And there is a thing stranger than all that; for this HOMUNCULUS or part-man of mine that walked about the eighteenth century with Dr. Balfour in his youth, was in the way of meeting other HOMUNCULOS or part-men, in the persons of my other ancestors. These were of a lower order, and doubtless we looked down upon them duly. But as I went to college with Dr. Balfour, I may have seen the lamp and oil man taking down the shutters from his shop beside the Tron; - we may have had a rabbit-hutch or a bookshelf made for us by a certain carpenter in I know not what wynd of the old, smoky city; or, upon some holiday excursion, we may have looked into the windows of a cottage in a flower-garden and seen a certain weaver plying his shuttle. And these were all kinsmen of mine upon the other side; and from the eyes of the lamp and oil man one-half of my unborn father, and one-quarter of myself, looked out upon us as we went by to college. Nothing of all this would cross the mind of the young student, as he posted up the Bridges with trim, stockinged legs, in that city of cocked hats and good Scotch still unadulterated. It would not cross his mind that he should have a daughter; and the lamp and oil man, just then beginning, by a not unnatural metastasis, to bloom into a lighthouse-engineer, should have a grandson; and that these two, in the fulness of time, should wed; and some portion of that student himself should survive yet a year or two longer in the person of their child.

But our ancestral adventures are beyond even the arithmetic of fancy; and it is the chief recommendation of long pedigrees, that we can follow backward the careers of our HOMUNCULOS and be reminded of our antenatal lives. Our conscious years are but a moment in the history of the elements that build us. Are you a bank-clerk, and do you live at Peckham? It was not always so. And though to-day I am only a man of letters, either tradition errs or I was present when there landed at St. Andrews a French barber- surgeon, to tend the health and the beard of the great Cardinal Beaton; I have shaken a spear in the Debateable Land and shouted the slogan of the Elliots; I was present when a skipper, plying from Dundee, smuggled Jacobites to France after the '15; I was in a West India merchant's office, perhaps next door to Bailie Nicol Jarvie's, and managed the business of a plantation in St. Kitt's; I was with my engineer-grandfather (the son-in-law of the lamp and oil man) when he sailed north about Scotland on the famous cruise that gave us the PIRATE and the LORD OF THE ISLES; I was with him, too, on the Bell Rock, in the fog, when the SMEATON had drifted from her moorings, and the Aberdeen men, pick in hand, had seized upon the only boats, and he must stoop and lap sea-water before his tongue could utter audible words; and once more with him when the Bell Rock beacon took a "thrawe," and his workmen fled into the tower, then nearly finished, and he sat unmoved reading in his Bible - or affecting to read - till one after another slunk back with confusion of countenance to their engineer. Yes, parts of me have seen life, and met adventures, and sometimes met them well. And away in the still cloudier past, the threads that make me up can be traced by fancy into the bosoms of thousands and millions of ascendants: Picts who rallied round Macbeth and the old (and highly preferable) system of descent by females, fleers from before the legions of Agricola, marchers in Pannonian morasses, star-gazers on Chaldaean plateaus; and, furthest of all, what face is this that fancy can see peering through the disparted branches? What sleeper in green tree-tops, what muncher of nuts, concludes my pedigree? Probably arboreal in his habits. . . .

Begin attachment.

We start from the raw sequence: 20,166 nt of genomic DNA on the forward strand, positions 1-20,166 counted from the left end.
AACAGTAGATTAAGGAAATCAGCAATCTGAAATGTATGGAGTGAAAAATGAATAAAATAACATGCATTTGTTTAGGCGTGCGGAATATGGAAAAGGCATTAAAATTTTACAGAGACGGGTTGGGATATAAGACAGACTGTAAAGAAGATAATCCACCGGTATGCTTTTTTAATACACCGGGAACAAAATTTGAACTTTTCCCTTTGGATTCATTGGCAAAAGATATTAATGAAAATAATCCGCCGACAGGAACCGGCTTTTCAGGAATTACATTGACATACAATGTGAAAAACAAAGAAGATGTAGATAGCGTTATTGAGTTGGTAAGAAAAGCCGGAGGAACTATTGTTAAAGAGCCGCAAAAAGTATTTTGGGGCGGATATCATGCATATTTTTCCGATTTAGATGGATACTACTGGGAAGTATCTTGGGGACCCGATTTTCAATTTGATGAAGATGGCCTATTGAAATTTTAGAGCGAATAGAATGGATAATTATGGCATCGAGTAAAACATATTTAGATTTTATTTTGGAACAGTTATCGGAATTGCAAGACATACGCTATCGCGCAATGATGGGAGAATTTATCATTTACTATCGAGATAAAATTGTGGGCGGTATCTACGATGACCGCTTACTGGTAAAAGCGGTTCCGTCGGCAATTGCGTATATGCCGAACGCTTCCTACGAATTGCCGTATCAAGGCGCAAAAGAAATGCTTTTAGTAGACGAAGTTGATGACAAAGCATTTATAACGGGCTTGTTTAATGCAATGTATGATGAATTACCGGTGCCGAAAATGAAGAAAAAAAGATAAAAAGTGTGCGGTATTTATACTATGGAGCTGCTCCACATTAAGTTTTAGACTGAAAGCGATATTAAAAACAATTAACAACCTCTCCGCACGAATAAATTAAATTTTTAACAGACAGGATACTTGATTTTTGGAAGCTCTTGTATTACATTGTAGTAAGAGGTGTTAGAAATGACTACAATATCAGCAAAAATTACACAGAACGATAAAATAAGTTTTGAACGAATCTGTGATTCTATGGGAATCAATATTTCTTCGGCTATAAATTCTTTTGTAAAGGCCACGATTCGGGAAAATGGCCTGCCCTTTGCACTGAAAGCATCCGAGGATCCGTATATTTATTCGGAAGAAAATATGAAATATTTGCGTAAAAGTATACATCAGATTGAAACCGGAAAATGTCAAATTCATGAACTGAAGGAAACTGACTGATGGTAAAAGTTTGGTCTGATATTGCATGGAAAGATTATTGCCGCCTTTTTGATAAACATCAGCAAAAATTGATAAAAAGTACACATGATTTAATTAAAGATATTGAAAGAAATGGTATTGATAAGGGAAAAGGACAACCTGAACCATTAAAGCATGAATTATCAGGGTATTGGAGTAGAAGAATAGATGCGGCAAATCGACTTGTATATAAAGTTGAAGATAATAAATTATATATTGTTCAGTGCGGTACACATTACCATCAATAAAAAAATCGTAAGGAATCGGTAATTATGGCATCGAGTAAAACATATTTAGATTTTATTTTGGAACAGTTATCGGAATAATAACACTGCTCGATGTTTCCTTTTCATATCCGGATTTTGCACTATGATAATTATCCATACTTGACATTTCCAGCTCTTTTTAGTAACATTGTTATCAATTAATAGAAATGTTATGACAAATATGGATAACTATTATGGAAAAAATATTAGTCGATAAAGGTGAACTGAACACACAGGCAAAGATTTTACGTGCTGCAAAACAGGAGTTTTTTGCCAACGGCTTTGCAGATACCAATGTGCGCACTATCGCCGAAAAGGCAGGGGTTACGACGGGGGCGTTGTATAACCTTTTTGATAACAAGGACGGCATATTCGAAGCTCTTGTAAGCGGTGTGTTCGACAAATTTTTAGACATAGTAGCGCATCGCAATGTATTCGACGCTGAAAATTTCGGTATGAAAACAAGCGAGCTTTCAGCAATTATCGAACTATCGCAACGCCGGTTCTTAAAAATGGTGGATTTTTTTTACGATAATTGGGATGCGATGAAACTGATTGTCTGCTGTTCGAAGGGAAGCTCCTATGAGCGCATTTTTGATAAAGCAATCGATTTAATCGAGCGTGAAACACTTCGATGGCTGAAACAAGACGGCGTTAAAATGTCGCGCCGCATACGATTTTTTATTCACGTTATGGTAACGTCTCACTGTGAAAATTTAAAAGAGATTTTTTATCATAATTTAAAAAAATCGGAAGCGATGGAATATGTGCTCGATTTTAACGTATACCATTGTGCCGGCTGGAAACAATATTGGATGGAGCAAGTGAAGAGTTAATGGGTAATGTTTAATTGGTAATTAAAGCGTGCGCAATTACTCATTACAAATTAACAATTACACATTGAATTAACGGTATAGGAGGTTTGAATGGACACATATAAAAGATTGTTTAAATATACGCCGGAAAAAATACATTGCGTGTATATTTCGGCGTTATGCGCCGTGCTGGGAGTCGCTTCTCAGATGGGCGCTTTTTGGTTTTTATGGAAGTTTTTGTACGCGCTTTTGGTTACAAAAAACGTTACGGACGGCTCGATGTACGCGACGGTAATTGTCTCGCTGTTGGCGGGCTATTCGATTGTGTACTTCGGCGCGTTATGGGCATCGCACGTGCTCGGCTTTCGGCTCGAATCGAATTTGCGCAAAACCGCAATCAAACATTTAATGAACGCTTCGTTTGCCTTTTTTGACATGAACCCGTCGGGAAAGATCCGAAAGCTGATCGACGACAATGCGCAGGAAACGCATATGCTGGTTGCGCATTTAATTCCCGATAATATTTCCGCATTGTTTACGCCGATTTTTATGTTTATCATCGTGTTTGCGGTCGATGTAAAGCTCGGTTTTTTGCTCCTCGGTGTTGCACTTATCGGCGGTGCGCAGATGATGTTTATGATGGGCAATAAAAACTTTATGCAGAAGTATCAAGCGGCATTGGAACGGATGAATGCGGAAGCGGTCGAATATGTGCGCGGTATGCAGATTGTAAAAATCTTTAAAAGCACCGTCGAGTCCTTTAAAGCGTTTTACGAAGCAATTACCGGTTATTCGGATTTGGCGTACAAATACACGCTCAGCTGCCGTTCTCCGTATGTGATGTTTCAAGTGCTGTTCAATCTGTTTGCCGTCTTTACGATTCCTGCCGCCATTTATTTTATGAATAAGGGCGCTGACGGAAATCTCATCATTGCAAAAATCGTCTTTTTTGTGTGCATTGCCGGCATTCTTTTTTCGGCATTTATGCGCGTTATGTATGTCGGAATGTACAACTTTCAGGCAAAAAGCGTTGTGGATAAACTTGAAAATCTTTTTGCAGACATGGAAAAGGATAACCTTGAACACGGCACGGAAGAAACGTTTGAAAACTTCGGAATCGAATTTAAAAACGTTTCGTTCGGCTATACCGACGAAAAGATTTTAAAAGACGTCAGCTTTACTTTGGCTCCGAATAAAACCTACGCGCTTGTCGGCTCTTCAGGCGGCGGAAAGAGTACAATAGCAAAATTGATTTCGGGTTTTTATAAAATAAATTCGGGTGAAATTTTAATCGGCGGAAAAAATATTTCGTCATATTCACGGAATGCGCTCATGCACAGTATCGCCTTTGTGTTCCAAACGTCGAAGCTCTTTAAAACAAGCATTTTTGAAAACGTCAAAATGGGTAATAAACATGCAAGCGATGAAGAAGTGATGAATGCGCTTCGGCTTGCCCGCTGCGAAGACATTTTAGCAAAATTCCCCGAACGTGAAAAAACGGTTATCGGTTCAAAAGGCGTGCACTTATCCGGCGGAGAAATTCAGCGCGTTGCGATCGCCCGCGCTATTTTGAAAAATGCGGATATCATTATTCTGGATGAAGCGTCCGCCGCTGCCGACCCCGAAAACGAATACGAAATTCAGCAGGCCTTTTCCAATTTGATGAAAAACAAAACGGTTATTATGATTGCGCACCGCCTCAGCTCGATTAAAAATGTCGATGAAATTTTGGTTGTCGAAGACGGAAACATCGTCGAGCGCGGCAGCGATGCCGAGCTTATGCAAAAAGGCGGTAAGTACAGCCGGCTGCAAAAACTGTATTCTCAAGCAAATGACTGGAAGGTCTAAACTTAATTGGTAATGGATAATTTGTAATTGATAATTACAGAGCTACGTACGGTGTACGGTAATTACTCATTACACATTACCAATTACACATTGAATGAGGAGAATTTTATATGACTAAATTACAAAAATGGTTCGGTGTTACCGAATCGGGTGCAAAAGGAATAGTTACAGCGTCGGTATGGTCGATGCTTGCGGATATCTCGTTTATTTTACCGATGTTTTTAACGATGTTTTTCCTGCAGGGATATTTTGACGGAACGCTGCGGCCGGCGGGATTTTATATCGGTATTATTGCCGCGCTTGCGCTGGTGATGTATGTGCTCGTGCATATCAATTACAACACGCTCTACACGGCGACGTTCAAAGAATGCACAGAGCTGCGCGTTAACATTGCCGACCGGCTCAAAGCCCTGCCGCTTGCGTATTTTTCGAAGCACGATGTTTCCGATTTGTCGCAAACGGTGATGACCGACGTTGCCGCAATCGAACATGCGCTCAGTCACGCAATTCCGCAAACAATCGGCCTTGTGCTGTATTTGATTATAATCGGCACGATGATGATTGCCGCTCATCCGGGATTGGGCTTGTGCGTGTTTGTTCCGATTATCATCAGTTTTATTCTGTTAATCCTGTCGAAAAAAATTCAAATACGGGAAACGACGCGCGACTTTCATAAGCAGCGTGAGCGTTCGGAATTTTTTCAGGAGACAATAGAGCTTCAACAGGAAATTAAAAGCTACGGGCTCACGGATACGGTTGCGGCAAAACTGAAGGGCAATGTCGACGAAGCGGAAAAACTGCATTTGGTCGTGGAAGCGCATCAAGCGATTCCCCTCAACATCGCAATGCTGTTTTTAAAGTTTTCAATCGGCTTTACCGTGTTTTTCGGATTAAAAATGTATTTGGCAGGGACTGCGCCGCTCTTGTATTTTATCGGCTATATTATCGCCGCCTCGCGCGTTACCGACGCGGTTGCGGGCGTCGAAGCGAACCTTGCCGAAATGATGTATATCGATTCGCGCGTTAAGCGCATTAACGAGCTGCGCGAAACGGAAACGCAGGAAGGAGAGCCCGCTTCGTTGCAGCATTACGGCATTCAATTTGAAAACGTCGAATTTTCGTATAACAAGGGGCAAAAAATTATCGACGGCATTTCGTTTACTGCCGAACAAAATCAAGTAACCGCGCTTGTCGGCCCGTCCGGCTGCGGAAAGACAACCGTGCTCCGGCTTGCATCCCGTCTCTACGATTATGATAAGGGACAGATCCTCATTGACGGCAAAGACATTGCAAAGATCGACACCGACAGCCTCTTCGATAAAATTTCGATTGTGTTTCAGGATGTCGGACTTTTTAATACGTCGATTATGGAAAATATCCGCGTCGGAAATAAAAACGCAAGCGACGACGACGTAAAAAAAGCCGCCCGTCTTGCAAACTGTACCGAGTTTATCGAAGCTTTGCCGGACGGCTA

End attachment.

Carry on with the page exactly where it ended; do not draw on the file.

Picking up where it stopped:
And I know not which is the more strange, that I should carry about with me some fibres of my minister-grandfather; or that in him, as he sat in his cool study, grave, reverend, contented gentleman, there was an aboriginal frisking of the blood that was not his; tree-top memories, like undeveloped negatives, lay dormant in his mind; tree-top instincts awoke and were trod down; and Probably Arboreal (scarce to be distinguished from a monkey) gambolled and chattered in the brain of the old divine.

Memories and Portraits Page 29

Robert Louis Stevenson

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Robert Louis Stevenson
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